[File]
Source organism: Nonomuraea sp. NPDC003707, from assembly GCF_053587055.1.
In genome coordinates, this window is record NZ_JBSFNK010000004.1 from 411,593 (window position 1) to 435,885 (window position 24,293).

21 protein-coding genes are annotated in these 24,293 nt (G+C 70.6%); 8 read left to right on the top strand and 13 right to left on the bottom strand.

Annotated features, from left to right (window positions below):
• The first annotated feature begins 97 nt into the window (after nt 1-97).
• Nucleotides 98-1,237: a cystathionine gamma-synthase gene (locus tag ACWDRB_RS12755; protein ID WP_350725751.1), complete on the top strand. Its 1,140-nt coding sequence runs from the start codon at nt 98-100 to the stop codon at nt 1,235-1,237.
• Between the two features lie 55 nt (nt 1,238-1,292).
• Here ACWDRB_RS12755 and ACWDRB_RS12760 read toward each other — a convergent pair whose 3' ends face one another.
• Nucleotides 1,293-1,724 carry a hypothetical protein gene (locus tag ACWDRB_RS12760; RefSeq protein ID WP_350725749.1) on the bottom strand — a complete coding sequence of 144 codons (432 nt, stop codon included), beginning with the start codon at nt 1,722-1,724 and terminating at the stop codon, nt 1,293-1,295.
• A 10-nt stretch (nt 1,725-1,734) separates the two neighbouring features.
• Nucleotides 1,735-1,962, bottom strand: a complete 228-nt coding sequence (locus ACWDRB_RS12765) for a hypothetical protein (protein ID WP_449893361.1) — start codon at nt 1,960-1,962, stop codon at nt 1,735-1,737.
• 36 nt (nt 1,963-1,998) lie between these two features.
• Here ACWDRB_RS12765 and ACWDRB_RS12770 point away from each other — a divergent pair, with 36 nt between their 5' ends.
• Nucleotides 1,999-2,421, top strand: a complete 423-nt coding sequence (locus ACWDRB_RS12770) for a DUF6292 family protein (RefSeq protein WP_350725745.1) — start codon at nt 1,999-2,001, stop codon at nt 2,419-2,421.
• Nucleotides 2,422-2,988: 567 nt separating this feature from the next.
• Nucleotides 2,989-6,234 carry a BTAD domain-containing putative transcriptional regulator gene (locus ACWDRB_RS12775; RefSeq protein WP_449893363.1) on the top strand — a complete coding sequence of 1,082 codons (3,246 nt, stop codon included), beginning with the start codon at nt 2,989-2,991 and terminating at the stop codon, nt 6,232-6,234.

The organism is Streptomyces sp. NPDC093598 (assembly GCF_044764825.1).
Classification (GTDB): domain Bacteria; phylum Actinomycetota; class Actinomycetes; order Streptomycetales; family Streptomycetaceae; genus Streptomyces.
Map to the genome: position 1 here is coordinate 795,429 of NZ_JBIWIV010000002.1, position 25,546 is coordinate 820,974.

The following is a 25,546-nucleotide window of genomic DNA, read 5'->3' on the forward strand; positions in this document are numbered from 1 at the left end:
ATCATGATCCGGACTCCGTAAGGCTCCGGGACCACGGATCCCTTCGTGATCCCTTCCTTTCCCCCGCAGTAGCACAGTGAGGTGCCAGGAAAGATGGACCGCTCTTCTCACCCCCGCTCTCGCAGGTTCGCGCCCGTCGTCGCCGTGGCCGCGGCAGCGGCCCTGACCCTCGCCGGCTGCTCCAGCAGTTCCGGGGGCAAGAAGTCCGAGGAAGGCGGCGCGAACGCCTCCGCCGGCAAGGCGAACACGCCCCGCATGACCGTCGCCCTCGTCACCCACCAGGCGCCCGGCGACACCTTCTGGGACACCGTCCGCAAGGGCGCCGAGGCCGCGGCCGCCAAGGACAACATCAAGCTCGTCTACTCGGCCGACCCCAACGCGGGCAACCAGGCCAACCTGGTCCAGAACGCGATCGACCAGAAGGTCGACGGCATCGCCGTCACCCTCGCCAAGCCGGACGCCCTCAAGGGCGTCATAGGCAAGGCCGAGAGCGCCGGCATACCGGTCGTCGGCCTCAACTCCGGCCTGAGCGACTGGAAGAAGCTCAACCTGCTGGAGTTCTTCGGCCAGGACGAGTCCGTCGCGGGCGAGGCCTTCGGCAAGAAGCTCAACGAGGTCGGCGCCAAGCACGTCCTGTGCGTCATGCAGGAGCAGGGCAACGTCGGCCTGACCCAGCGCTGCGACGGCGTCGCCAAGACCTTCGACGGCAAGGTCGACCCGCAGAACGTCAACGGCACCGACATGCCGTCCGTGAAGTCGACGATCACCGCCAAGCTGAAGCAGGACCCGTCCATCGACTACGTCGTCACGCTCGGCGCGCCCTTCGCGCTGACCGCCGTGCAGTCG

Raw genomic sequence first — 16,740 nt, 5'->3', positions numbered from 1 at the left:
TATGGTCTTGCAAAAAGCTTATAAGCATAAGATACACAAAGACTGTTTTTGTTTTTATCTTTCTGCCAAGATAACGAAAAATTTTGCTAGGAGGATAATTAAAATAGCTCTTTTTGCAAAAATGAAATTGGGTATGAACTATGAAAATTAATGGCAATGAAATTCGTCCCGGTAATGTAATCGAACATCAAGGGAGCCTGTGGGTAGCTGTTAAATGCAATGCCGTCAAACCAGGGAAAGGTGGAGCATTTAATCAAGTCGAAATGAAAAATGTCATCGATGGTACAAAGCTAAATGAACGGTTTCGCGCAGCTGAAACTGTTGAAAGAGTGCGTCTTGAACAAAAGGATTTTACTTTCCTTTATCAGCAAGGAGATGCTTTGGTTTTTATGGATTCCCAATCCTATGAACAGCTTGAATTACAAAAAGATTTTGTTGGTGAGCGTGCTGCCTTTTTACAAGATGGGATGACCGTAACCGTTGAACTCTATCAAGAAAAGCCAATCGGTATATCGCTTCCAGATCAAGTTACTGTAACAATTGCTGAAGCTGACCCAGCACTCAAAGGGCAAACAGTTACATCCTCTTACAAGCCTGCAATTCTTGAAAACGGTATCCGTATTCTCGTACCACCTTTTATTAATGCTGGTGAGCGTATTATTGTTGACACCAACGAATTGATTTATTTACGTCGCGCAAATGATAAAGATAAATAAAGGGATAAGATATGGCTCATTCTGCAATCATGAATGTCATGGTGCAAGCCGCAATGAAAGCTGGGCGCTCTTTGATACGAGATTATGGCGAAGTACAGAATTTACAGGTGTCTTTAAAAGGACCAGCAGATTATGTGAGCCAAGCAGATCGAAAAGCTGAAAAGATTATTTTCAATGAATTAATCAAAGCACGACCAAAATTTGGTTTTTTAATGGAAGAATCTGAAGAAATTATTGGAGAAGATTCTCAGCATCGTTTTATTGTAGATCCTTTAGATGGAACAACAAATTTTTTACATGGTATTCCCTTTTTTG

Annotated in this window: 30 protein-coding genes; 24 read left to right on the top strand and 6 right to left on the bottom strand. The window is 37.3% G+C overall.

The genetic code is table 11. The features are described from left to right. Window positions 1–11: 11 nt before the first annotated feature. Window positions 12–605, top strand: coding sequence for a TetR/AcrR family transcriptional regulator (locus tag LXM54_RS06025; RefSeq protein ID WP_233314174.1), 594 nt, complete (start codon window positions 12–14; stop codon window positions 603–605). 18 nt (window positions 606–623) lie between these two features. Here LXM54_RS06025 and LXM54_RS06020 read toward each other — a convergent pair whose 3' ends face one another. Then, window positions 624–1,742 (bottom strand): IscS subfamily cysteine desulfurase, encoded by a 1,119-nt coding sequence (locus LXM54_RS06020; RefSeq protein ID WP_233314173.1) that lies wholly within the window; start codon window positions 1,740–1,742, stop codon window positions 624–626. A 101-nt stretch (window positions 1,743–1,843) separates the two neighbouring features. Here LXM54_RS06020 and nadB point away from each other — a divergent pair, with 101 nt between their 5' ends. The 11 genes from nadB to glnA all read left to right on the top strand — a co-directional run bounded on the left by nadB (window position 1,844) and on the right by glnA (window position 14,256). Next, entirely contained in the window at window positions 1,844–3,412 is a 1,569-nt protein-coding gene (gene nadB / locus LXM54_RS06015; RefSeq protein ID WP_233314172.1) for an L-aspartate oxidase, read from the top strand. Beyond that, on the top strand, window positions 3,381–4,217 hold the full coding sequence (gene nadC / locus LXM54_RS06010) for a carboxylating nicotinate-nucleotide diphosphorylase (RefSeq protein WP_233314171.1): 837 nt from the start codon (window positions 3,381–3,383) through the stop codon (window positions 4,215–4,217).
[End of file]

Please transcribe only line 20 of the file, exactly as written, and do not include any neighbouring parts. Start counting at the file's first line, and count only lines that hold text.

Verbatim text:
The following is a 25,546-nucleotide window of genomic DNA, read 5'->3' on the forward strand; positions in this document are numbered from 1 at the left end: